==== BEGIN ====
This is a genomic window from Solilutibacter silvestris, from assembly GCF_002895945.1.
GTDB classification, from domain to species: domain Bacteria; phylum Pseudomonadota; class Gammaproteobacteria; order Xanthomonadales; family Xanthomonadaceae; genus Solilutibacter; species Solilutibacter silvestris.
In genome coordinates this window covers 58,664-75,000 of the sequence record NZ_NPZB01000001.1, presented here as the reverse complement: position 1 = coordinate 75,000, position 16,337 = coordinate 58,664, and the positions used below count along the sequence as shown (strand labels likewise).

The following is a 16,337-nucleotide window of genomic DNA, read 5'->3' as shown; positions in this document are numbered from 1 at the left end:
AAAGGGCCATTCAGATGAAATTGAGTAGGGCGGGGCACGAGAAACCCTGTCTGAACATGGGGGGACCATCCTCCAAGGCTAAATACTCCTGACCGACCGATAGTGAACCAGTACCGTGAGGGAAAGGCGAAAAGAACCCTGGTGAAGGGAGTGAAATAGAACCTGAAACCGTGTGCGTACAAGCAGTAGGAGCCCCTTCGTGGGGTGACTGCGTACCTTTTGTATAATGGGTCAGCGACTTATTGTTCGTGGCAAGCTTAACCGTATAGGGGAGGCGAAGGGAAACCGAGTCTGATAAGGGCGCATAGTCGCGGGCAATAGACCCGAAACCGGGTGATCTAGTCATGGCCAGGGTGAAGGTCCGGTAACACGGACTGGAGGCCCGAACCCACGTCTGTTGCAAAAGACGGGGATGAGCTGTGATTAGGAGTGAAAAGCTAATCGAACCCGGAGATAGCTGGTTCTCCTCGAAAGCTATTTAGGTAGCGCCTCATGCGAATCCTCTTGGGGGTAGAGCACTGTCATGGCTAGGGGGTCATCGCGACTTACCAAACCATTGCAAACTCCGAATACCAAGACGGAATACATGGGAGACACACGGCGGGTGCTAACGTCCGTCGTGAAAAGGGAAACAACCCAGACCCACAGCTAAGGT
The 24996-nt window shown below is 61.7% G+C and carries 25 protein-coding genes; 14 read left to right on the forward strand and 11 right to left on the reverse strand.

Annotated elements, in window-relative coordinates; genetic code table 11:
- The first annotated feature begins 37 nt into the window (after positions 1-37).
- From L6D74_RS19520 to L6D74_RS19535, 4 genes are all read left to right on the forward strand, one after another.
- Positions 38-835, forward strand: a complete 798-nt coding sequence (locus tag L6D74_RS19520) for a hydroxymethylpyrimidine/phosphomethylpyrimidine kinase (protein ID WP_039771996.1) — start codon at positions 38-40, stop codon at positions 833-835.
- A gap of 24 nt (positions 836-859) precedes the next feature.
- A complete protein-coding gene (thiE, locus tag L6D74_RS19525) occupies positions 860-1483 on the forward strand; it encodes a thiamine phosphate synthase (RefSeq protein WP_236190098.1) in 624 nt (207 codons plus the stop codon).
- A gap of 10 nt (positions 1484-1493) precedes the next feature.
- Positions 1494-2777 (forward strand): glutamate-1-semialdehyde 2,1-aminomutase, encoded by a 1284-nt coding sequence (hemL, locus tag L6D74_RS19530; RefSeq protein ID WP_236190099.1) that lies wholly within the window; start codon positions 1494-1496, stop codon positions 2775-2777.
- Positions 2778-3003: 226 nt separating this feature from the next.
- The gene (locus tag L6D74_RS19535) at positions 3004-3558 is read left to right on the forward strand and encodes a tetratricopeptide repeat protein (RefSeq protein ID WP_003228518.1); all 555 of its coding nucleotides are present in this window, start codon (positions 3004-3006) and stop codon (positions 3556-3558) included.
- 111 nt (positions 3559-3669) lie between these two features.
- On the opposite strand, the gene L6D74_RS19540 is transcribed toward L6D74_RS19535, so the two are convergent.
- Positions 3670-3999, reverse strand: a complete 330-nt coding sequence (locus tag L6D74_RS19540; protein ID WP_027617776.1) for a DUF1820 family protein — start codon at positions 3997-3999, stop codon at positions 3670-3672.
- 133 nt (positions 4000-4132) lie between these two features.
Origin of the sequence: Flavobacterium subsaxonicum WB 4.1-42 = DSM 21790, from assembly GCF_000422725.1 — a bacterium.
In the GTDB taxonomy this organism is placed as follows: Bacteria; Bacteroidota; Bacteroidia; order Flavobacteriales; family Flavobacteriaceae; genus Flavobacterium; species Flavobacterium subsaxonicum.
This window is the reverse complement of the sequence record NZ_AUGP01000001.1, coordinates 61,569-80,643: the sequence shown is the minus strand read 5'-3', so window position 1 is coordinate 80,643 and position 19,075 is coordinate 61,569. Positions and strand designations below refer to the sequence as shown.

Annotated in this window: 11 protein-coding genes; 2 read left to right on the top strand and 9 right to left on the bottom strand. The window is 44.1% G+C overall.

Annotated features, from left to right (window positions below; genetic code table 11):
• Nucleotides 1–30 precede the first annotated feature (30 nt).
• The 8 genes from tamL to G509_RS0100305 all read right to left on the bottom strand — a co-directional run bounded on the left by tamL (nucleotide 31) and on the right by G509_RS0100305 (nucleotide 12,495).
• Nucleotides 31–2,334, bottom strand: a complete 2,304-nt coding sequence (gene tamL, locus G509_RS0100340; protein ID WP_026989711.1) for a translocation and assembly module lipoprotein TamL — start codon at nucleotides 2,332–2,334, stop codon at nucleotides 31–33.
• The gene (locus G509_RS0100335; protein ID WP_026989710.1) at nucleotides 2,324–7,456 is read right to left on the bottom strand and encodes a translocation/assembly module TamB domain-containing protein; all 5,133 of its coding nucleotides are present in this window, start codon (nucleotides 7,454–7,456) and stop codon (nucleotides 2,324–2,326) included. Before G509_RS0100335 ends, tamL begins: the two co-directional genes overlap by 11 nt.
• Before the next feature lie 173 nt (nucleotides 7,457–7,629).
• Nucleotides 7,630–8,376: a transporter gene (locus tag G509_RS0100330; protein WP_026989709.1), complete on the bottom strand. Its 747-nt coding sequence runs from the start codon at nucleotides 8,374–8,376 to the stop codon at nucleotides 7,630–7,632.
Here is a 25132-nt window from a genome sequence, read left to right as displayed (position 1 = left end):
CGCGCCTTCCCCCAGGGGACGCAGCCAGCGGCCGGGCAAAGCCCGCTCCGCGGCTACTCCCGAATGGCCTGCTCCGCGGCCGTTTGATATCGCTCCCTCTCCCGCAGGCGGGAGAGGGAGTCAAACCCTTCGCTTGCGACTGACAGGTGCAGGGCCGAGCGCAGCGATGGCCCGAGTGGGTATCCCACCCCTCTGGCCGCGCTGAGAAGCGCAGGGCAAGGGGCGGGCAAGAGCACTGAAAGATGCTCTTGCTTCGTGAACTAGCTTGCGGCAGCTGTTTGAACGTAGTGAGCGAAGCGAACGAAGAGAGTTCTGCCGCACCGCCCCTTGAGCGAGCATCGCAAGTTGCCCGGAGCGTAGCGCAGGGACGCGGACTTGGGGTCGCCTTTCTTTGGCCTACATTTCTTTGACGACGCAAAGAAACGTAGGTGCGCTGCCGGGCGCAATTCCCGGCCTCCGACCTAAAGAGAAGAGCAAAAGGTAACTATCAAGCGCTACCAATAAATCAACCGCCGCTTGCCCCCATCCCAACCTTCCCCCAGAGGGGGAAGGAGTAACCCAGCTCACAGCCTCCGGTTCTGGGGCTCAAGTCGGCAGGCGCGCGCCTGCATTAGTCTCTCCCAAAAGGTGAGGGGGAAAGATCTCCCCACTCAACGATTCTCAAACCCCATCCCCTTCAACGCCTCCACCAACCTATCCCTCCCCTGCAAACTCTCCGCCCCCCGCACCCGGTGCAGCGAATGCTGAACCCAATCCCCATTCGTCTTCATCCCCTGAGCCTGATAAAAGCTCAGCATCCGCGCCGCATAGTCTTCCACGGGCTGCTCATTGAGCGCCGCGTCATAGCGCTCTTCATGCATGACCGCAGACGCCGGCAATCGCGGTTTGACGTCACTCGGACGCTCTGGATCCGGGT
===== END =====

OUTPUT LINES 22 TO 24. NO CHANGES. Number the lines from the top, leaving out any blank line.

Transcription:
In the GTDB taxonomy this organism is placed as follows: Bacteria; Bacteroidota; Bacteroidia; order Flavobacteriales; family Flavobacteriaceae; genus Flavobacterium; species Flavobacterium subsaxonicum.
This window is the reverse complement of the sequence record NZ_AUGP01000001.1, coordinates 61,569-80,643: the sequence shown is the minus strand read 5'-3', so window position 1 is coordinate 80,643 and position 19,075 is coordinate 61,569. Positions and strand designations below refer to the sequence as shown.

Annotated in this window: 11 protein-coding genes; 2 read left to right on the top strand and 9 right to left on the bottom strand. The window is 44.1% G+C overall.